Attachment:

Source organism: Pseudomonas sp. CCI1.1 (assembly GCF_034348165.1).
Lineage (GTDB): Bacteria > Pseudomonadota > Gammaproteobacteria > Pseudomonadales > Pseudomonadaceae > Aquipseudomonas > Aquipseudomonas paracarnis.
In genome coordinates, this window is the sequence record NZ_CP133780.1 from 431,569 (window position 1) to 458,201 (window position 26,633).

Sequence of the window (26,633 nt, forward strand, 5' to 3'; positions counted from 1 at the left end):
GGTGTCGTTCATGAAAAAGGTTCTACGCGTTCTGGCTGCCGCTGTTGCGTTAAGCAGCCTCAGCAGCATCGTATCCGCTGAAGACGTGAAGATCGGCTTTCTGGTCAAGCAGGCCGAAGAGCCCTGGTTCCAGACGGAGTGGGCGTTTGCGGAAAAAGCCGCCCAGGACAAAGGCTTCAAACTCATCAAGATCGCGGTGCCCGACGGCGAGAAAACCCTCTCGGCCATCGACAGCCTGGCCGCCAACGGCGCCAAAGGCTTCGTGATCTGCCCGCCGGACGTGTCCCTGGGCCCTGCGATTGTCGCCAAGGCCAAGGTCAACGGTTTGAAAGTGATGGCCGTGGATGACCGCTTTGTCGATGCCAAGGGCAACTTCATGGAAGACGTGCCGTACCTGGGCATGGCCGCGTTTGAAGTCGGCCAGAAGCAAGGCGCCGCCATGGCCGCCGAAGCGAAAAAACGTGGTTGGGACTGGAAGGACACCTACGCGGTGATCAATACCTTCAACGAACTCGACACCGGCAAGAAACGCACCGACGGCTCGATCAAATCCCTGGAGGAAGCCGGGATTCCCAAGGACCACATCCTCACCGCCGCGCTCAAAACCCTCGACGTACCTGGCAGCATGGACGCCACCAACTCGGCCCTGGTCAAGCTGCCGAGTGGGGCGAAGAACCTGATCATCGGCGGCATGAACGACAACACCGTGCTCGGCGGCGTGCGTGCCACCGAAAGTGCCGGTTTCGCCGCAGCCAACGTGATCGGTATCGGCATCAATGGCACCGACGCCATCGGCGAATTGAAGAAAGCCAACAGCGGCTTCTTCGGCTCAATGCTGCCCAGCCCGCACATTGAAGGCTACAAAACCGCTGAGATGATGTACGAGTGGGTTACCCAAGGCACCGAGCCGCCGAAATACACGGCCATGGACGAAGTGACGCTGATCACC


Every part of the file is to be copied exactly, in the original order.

Source organism: Pseudomonas sp. CCI1.1 (assembly GCF_034348165.1).
Lineage (GTDB): Bacteria > Pseudomonadota > Gammaproteobacteria > Pseudomonadales > Pseudomonadaceae > Aquipseudomonas > Aquipseudomonas paracarnis.
In genome coordinates, this window is the sequence record NZ_CP133780.1 from 431,569 (window position 1) to 458,201 (window position 26,633).

Sequence of the window (26,633 nt, forward strand, 5' to 3'; positions counted from 1 at the left end):
GGTGTCGTTCATGAAAAAGGTTCTACGCGTTCTGGCTGCCGCTGTTGCGTTAAGCAGCCTCAGCAGCATCGTATCCGCTGAAGACGTGAAGATCGGCTTTCTGGTCAAGCAGGCCGAAGAGCCCTGGTTCCAGACGGAGTGGGCGTTTGCGGAAAAAGCCGCCCAGGACAAAGGCTTCAAACTCATCAAGATCGCGGTGCCCGACGGCGAGAAAACCCTCTCGGCCATCGACAGCCTGGCCGCCAACGGCGCCAAAGGCTTCGTGATCTGCCCGCCGGACGTGTCCCTGGGCCCTGCGATTGTCGCCAAGGCCAAGGTCAACGGTTTGAAAGTGATGGCCGTGGATGACCGCTTTGTCGATGCCAAGGGCAACTTCATGGAAGACGTGCCGTACCTGGGCATGGCCGCGTTTGAAGTCGGCCAGAAGCAAGGCGCCGCCATGGCCGCCGAAGCGAAAAAACGTGGTTGGGACTGGAAGGACACCTACGCGGTGATCAATACCTTCAACGAACTCGACACCGGCAAGAAACGCACCGACGGCTCGATCAAATCCCTGGAGGAAGCCGGGATTCCCAAGGACCACATCCTCACCGCCGCGCTCAAAACCCTCGACGTACCTGGCAGCATGGACGCCACCAACTCGGCCCTGGTCAAGCTGCCGAGTGGGGCGAAGAACCTGATCATCGGCGGCATGAACGACAACACCGTGCTCGGCGGCGTGCGTGCCACCGAAAGTGCCGGTTTCGCCGCAGCCAACGTGATCGGTATCGGCATCAATGGCACCGACGCCATCGGCGAATTGAAGAAAGCCAACAGCGGCTTCTTCGGCTCAATGCTGCCCAGCCCGCACATTGAAGGCTACAAAACCGCTGAGATGATGTACGAGTGGGTTACCCAAGGCACCGAGCCGCCGAAATACACGGCCATGGACGAAGTGACGCTGATCACC